Ryszard Nowak, head of the All-Polish Committee for Defence against Sects, took him to court. The crime? “Offending religious sentiment,” a law that remains on the books in Poland although some legislators would like to see it repealed. Darski prevailed when the judge found that his Bible-destruction was a form of artistic expression consistent with Behemoth’s style. But it didn’t end there; Catholics saw him booted from his role as a judge on The Voice of Poland, due to his “provocative behaviour, showing a lack of respect not only for religious beliefs, but also for illnesses and the disabled” in another performance in which he pretended to heal someone in a wheelchair.

The case against Darski went all the way to Poland’s Supreme Court where, late last month, a judge found him guilty of “offending religious sentiment,” a crime that can carry up to two years in jail:

The Supreme Court was asked to rule on legal arguments
thrown up by the musician’s trial in a lower court on charges of
offending religious feelings.

It said a crime was committed even if the accused, who uses
the stage name Nergal, did not act with the “direct intention”
of offending those feelings, a court spokeswoman said.

That interpretation closed off an argument used by lawyers
for Darski, who said he had not committed a crime because he did
not intend to offend anyone.

Both sides held their ground: “(The decision) is negative and restricts the freedom of speech,” Jacek Potulski, a lawyer for Darski, told Reuters. He said he was not giving up. “We are still arguing that we were dealing with art, which allows more critical and radical statements,” the lawyer said.

“The Supreme Court said clearly that there are limits for artists which cannot be crossed,” Nowak told Polish television.

Here’s Darski’s own take:

After emerging from court, Darski himself said that on the one hand “one should respect the court’s verdict.” However, he also claimed that his country’s mentality “is immature, trying to gag people,” and that he was in court for “the good cause”, namely the right to “freedom of speech.”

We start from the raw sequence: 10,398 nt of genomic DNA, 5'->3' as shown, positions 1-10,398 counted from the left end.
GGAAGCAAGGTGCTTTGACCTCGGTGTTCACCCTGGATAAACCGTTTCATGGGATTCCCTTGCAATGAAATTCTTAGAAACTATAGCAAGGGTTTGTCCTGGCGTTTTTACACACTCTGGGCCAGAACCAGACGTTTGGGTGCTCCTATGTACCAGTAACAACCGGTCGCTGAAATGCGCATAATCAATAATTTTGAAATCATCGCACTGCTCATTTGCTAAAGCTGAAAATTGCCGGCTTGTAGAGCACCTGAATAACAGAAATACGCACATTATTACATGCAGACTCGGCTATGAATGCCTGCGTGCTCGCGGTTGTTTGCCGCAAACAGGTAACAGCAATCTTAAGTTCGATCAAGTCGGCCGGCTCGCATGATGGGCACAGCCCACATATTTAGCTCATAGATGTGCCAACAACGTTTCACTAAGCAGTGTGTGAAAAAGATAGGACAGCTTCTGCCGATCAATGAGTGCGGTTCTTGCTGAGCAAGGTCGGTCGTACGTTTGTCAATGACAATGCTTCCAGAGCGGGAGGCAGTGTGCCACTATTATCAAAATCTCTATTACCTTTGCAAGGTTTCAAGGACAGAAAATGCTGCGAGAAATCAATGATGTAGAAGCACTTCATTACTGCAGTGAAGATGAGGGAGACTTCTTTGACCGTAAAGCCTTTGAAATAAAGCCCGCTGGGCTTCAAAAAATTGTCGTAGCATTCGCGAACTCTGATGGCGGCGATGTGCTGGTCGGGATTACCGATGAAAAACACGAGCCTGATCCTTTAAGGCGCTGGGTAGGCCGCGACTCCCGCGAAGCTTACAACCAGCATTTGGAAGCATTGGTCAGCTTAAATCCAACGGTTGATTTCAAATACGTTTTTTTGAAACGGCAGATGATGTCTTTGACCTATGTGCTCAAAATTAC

What do you think? In a country where laws against blasphemy rub shoulders with freedom of speech, which should prevail? Should people go to jail for these kinds of performances? Or should religious groups just look the other way?

Polish Catholics launch new exorcism magazine


Poland’s Father Aleksander Posacki with the debut issue of a new magazine devoted to exorcisms, called Egzorcysta.

This week, a brand-new magazine launched in Poland: Egzorcysta, a magazine all about exorcisms and spiritual warfare from a Catholic perspective. Poland is one of the most Catholic countries in Europe, with nearly 90% of the population belonging to the Catholic Church, and 50-60% observing the faith regularly.

But Poland has been a Catholic stronghold for a long time. Why the sudden increase in interest in exorcisms? Here’s what Father Aleksander Posacki, one of the magazine’s contributors, said:

“The rise in the number of exorcists from four to more than 120 over the course of 15 years in Poland is telling.

“It’s indirectly due to changes in the system: capitalism [which Poland adopted in 1989] creates more opportunities to do business in the area of occultism. Fortune telling has even been categorised as employment for taxation.”

Egzorcysta‘s chief editor, Artur Winiarczyk, added: “We are living in a time that is a veritable tornado of occultism, esotericism, divination, magic, energy healing and many other phenomena that suck people in.”

Unfortunately, what seems to be “sucking people in” is the exorcists themselves, who first convince people that their troubles (which could range from a bad string of luck to a serious mental illness) are the result of demonic possession — and then convince them that an exorcism will solve their problems.

This new magazine gives pro-exorcism Catholics an even wider platform to sell these claims — and to define the conversation around the practices of minority faiths and occult workers, whom Winiarczyk is suggesting could be causing people to become demonically possessed. For example, one article in the new issue calls New-Age practices “the spiritual vacuum cleaner.”